The photo you see is of the Robertson County Hospital located on Willow Street where the Robertson County Archives building is now standing. This hospital, our first, was built in 1934 due to the sole effort of Dr. John Freeman and stood until 1956. It was not air conditioned and I remember when entering the front door there were wooden stairs that creaked on every step one took. My mother me there because I had cut my finger very badly. It was noon and everyone was out to lunch! We had to wait.
Before this came about, this location was used as a jail. It was built in 1860 and was used as such until 1915. Then a new jail was built next to it on the corner of 5th Ave. and Willow St. In 1934 the old jail building was remodeled and turned into the Robertson County Hospital. It was demolished in 1956 and a new one, Jesse Holman Jones Hospital, was built on Brown St. This was about the same time period that Memorial Blvd. was finished. Looking at the picture you can tell how proud Robertson County must have been getting a new building like Jesse Holman Jones Hospital. We greatly appreciated the donation from the Jesse Holman Jones Foundation toward our new building on Brown St.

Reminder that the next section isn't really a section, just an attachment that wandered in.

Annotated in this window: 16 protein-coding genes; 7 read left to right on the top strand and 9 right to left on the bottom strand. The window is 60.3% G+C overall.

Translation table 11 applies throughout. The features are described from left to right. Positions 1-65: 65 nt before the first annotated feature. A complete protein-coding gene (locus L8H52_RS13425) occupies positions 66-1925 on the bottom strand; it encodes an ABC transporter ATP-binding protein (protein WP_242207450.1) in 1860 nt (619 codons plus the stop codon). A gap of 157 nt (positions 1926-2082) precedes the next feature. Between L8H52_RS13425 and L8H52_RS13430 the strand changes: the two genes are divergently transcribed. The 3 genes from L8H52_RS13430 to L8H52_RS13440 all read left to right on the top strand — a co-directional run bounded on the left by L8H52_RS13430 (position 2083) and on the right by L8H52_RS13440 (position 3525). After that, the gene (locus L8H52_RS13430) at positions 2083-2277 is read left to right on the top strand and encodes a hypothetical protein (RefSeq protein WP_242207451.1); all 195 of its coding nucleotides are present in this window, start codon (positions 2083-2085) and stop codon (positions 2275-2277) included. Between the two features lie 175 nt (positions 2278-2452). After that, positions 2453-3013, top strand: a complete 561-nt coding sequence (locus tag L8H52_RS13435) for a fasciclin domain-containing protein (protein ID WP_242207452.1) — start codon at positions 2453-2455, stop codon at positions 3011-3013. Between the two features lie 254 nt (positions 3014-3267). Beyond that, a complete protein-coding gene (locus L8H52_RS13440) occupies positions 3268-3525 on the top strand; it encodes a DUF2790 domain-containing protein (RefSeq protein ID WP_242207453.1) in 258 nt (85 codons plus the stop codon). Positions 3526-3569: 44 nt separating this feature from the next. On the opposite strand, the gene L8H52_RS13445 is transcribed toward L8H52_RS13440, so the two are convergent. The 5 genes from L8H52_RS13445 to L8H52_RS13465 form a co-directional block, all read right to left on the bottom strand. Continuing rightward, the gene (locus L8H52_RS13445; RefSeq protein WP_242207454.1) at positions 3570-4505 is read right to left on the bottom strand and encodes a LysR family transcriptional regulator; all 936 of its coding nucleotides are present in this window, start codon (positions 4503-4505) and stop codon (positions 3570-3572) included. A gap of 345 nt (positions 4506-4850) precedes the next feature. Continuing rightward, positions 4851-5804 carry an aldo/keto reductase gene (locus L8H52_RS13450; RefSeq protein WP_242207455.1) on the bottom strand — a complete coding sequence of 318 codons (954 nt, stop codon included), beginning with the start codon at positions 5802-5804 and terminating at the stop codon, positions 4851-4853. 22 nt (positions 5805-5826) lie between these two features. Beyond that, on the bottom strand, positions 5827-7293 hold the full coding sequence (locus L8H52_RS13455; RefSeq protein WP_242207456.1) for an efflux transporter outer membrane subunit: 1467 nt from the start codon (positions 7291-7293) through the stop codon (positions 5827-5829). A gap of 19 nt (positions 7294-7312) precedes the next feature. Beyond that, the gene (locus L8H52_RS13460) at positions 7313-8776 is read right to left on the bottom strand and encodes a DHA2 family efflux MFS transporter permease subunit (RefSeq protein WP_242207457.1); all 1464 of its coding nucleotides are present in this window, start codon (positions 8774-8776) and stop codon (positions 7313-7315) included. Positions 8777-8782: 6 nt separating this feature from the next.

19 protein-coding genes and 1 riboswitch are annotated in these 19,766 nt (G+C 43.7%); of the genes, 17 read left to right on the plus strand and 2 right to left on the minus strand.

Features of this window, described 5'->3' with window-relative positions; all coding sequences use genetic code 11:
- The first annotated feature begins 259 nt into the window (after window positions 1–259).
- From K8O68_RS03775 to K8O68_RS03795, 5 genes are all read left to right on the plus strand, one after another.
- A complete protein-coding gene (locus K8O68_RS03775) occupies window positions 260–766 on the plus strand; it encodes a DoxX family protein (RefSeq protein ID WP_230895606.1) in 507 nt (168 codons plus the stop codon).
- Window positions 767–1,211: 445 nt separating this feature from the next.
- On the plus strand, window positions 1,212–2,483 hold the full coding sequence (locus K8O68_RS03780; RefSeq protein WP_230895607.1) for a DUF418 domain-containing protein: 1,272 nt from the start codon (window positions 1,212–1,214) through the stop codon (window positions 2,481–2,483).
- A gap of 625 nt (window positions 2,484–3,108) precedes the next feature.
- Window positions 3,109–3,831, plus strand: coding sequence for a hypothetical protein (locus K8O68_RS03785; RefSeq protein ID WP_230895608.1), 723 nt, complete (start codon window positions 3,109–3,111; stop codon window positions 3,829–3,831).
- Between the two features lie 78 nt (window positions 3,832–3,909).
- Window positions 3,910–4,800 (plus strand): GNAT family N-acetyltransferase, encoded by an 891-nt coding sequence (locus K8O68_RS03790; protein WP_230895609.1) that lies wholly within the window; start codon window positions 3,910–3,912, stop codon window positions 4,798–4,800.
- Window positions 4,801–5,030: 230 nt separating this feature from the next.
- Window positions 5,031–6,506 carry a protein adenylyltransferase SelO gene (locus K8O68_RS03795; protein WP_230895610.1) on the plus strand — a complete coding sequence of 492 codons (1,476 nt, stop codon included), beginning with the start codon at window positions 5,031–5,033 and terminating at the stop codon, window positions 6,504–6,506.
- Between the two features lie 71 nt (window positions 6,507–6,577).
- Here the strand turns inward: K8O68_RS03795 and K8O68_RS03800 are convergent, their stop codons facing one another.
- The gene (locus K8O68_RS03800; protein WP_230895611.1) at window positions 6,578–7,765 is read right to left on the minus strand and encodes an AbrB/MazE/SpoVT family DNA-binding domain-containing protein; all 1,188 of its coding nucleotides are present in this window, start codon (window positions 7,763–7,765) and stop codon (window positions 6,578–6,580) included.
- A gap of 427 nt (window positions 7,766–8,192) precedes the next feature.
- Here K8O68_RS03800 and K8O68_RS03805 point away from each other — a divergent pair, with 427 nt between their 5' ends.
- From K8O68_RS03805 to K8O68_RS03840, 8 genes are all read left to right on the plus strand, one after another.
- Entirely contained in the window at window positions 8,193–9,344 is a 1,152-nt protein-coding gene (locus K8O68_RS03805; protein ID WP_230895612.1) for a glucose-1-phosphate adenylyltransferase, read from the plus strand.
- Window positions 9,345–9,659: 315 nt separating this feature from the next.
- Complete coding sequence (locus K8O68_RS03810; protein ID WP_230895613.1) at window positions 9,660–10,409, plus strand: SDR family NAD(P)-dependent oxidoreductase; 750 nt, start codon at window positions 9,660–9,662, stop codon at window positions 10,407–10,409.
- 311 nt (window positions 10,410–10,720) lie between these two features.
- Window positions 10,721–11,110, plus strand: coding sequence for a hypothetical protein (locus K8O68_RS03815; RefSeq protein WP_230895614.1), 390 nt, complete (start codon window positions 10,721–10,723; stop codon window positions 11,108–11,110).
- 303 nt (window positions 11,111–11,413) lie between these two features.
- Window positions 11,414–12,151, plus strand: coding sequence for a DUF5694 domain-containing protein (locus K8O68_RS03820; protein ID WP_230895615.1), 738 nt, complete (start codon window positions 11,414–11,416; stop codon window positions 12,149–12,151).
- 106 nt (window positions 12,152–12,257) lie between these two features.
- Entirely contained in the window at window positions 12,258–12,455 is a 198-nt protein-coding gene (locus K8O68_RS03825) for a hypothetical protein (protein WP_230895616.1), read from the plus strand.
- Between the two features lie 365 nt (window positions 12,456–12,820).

In 1935 the census showed Springfield as being only 6,270 people. Our newest bank was the First National Bank with deposits of only $650,000. Robertson County population was 28,191. Before 1934, anyone needing hospital care had to go to Nashville.
After the new hospital was built on Brown St. the old building on Willow St. was demolished and a new county jail was built. When the new jail was built on Brown St. next to Jesse Holman Jones Hospital, the old jail was remodeled to be used by the Robertson County Archives and is still at that location today.
It's hard to believe that it has only been about 100 years ago that hospitals were not something you would find in every city. In the 1800's and even up until about 1960 doctors made many house calls. People were treated at home for illnesses or in the doctor's offices. I remember hearing about a great uncle who was badly hurt in a car wreck in the 1920's. He was carried to the doctor's office and later died. During the deadly flu years of 1917-18 people didn't go to the hospital but were treated at home. Sometimes, doctors had to use the kitchen table to operate on people. Back in the late 1800's doctors didn't go to school to learn to become a doctor but bought books to learn how to take care of people. About the only operations they did were cutting off legs, arms and some abdomen openings and that was about it. There were many home remedies that were used and many people died of an early age due to a sickness we would consider minor today. By the early 1900's only 5 percent of babies were born in hospitals. By 1910 90 percent of doctors were without a college education. By the time our first hospital was built about 37 percent of babies were born in hospitals.
We are so fortunate to have a great state of the art hospital in Springfield today.